Monday, August 30, 2010
Surviving The Storm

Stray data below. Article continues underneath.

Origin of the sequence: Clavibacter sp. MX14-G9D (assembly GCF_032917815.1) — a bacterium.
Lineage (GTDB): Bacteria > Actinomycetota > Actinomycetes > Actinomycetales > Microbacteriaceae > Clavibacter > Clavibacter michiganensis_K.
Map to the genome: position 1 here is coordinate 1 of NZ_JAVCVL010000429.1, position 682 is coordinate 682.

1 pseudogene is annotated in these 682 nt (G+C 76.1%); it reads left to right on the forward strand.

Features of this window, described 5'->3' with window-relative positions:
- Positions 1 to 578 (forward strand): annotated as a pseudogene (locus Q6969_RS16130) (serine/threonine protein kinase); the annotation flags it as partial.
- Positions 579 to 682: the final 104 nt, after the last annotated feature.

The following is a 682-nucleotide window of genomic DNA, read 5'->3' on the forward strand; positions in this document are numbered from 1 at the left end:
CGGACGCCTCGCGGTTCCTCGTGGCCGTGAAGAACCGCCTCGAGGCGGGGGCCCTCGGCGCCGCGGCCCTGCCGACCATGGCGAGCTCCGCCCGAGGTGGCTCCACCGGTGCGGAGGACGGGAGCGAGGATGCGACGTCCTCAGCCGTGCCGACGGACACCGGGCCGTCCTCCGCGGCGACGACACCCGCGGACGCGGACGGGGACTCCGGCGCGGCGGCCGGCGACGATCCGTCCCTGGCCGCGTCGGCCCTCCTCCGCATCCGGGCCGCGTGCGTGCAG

If yesterday's post, written in the early hours of the morning, ended on a plaintive, self-pitying note, today's post, written just before midnight, reflects a rather different mood. Let me couch it in the vernacular of my rural upbringing: right now, I feel meaner than a cut snake.This year has been the worst of my life: annus horribilis doesn't even begin to describe it. A manic break drove me to destroy the works of half a life-time as the new year began. A few weeks later, I was committed to a psychiatric clinic. With no income and no sign of my being able to generate one for a while, my accountants filed a petition for bankruptcy. Whatever I hadn't already destroyed was seized by the state-appointed trustees handling my insolvency: books, photographs, small sculptures, unsigned studies and sketches, and half-finished paintings went under the hammer at a series of low-key auctions, to be cherry-picked at fire sale, 'no reserve' prices by savvy punters. For a time, the value of all my work in the secondary market was affected. I was discharged from the clinic after three months of largely ineffective medication and therapy. Still fragile, I was able to support myself only because of generous commissions from a handful of loyal collectors. I had just got back into a productive routine in a new Sydney studio when I found out that my father's cancer, diagnosed six months before, had metastasized and he was unlikely to survive the year. I decided to return to Brisbane to be closer to him. I have remained there ever since.I could have kept all this stuff to myself. I chose not to because a raw, unedited, ongoing narrative of my life is elemental to my identity as an artist. If I began editing those parts of it I find embarrassing, discomforting or painful, it might undermine my credibility. Too bad if the narrative occasionally provokes a delicious rush of schadenfreude among the many who dislike my art and my public persona. I have pissed off a great number of people – my decision not to take the traditional route when it comes to marketing and selling my art has put me at loggerheads with well-known dealers, curators, critics, and big money collectors and let's face it, I don't suffer fools, bullshitters or misogynists gladly. The last few months have been grist to a relentless mill of ill-informed and sometimes downright malicious gossip at the margins of the local art world.I expected it. The last eight months have been something of a 'perfect storm', an untimely convergence of a handful of intense 'lows' that might yet drive my career onto a reef. And while I think I might have weathered the worst of it, there is still enough uncertainty to make me prickly with fear – and to have my detractors rubbing their hands in gleeful anticipation of a chance to pick through the wreckage. The mere thought of that has pissed me off and galvanised a determination not to come to grief. I'm not going to heave to and let the tempest rage around me. I'm strong enough – and talented enough – to survive, to remain intact. I'm going to throw caution to the wind, set more canvas and sail my way off the looming shore. There's no way I'm not going to raise those far-flung ports to which I set a course when I was still a teenager.As André Gide put it, "One does not discover new lands without consenting to lose sight of the shore for a very long time." And new lands are where not only reputations and fortunes are made but legends as well.